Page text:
Who Are the Players in the Hosting Market?

Part 3 of Phone for Rent: Understanding Hosted PBX Services – We break down the market, and provide a checklist of important questions to ask before signing up.

By Mark A. Miller | Posted Mar 31, 2009
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In our last two tutorials, we introduced the concept of the Hosted PBX, where the telephone switching function is moved from the customer’s premises to an application service provider (ASP). We also considered some of the benefits that could be derived from handing off this switching function (and all of its management implications) to an application service provider, or ASP).

In this tutorial, we will examine the marketplace for hosted services, in an effort to determine both the breadth and depth of hosted PBX offerings—and look at some of the issues that need to be addressed if you are considering adopting this technology.

In a December 2008 report titled Overview of the US Hosted IP Telephony Market, by telecommunication market research firm T3i Group LLC, found that market demand for off-premises voice connectivity services was increasing, and that these capabilities provided small and medium-size organizations with new capabilities that had previously been available to only larger enterprises.

As a result, these smaller businesses and branch offices have been adopting hosted IP phone services at an accelerated pace, and are projected to continue on that growth curve for the next two years.

According to Russell Horowitz, Market Research Specialist at T3i Group, "Customers are more aware of hosted IPT today than they were a year ago. Decision makers running small and medium businesses may find voice and data communications to be a complicated distraction. With services like hosted IPT they can avoid the cost and reliance on an IT staff and focus on the core businesses’ needs."

And for those network managers that would prefer to offload at least one of their "distractions," there are a number of companies ready to pick up the load. Horowitz’ research identified four different categories of service providers:

  • Tier 1 service providers, such as AT&T and Verizon ) offer a variety of global services, with some of those services providing PBX hosting.
  • Tier 2 service providers are cable operators and smaller interexchange and local carriers with a broad array of services. Their core business is not hosted telephony.
  • Tier 3 service providers, such as Aptela, Bandwidth.com, M5 Networks, and Speakeasy, offer voice, data, and/or internet connectivity through hosted and trunking services.
  • Wholesale Service Providers, such as Alcatel-Lucent, CommPartners, and New Global Telecom, lease their data centers and VoIP platform licenses, supporting multiple service providers through their infrastructure.

The primary focus of our research for this tutorial series will be on the Tier 3 providers that are marketing their service offerings to the enterprise. And according to the T3i Group’s report, this market segment has experienced a year-over-year growth in excess of 30 percent, with a very small 'churn' (customer turnover) rate of less than 3 percent. The report attributes this success (especially given the current economic conditions) to mergers, creative alliances, and other marketing programs that have been designed to leverage the strengths of hosting services to enterprise managers.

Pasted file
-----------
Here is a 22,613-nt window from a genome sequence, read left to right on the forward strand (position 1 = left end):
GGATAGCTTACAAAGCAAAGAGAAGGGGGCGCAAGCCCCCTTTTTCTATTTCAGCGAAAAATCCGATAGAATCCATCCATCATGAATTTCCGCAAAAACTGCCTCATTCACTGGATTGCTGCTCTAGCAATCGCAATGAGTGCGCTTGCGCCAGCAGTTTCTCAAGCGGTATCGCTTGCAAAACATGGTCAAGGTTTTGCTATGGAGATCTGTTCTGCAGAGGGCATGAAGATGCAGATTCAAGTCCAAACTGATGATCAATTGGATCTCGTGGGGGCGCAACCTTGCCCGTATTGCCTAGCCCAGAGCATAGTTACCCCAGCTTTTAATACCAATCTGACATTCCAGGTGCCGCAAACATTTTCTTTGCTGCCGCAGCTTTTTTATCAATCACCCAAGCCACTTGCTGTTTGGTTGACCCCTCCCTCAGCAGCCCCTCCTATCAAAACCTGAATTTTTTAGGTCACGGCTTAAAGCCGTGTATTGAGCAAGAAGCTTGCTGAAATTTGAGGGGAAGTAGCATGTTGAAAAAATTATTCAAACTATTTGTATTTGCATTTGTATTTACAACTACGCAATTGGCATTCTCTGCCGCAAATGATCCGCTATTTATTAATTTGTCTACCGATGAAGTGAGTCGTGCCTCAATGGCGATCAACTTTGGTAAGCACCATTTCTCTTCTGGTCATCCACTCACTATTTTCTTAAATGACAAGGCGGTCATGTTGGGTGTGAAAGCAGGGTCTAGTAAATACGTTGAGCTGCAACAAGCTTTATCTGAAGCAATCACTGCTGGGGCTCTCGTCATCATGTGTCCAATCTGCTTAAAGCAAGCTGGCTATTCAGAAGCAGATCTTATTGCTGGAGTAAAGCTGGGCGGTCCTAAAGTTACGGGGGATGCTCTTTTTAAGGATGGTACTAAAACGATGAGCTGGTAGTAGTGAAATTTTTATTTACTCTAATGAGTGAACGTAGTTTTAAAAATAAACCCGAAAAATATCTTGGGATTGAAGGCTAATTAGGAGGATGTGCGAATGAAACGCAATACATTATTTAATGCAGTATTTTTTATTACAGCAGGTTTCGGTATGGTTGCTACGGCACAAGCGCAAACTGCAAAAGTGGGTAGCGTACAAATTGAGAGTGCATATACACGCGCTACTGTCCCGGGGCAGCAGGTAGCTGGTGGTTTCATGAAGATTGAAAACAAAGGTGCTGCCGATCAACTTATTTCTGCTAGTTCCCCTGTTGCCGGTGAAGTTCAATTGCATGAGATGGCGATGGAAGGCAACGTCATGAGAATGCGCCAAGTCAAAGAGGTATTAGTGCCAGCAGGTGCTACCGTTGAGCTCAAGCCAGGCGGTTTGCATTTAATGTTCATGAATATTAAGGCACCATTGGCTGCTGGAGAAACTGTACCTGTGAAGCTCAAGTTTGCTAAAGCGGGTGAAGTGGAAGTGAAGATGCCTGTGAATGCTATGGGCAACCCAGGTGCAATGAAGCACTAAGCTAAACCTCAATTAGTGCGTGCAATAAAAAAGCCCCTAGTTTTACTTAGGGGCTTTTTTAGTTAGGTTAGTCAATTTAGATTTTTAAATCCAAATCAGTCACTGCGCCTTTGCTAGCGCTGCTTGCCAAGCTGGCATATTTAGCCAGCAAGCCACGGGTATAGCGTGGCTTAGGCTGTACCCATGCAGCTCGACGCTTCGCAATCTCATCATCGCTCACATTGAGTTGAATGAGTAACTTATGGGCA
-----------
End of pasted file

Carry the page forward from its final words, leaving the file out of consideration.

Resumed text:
But as you might expect, not all voice hosting service providers are created equal, and the savvy network manager must do some homework before handing off their voice switching responsibilities to a third party.

Relevant questions include:

  • How much experience does this hosting provider bring to the table?
  • How many customers of our size and/or industry do they have?
  • How is the service priced—on a per seat basis, or some other method?
  • What type of broadband connection is required, and who will provide this?
  • What are the costs for the different types of calls we typically make, including international calls?
  • What kind of telephones does this service support? We just invested in office-full of SIP phones—can those be used?
  • What type of integration is provided for external systems, such as fax and e-mail?
  • How does the system support E911 calls?
  • Does the provider’s network operations center operate on a 24x7 basis?
  • How do you evaluate the Quality of Service (QoS)?
  • What network management tools are provided, if any?
  • How much time will the configuration and cutover process take?
  • Who is responsible for recording and configuring the Auto Attendant greetings?
  • How difficult is it to program the find me/follow me rules for individual users?
  • Can the service handle telecommuters and/or road warriors?

So as you can imagine, you will want some solid answers to these and other questions before you sign up. But we have done some of that preliminary homework for you. In our next tutorial, we will begin an examination of hosted service providers and their offerings, looking at one vendor’s solution each week.

Copyright Acknowledgement: © 2009 DigiNet Corporation®, All Rights Reserved


Author's Biography
Mark A. Miller, P.E. is President of DigiNet Corporation®, a Denver-based consulting engineering firm. He is the author of many books on networking technologies, including Voice over IP Technologies, and Internet Technologies Handbook, both published by John Wiley & Sons.

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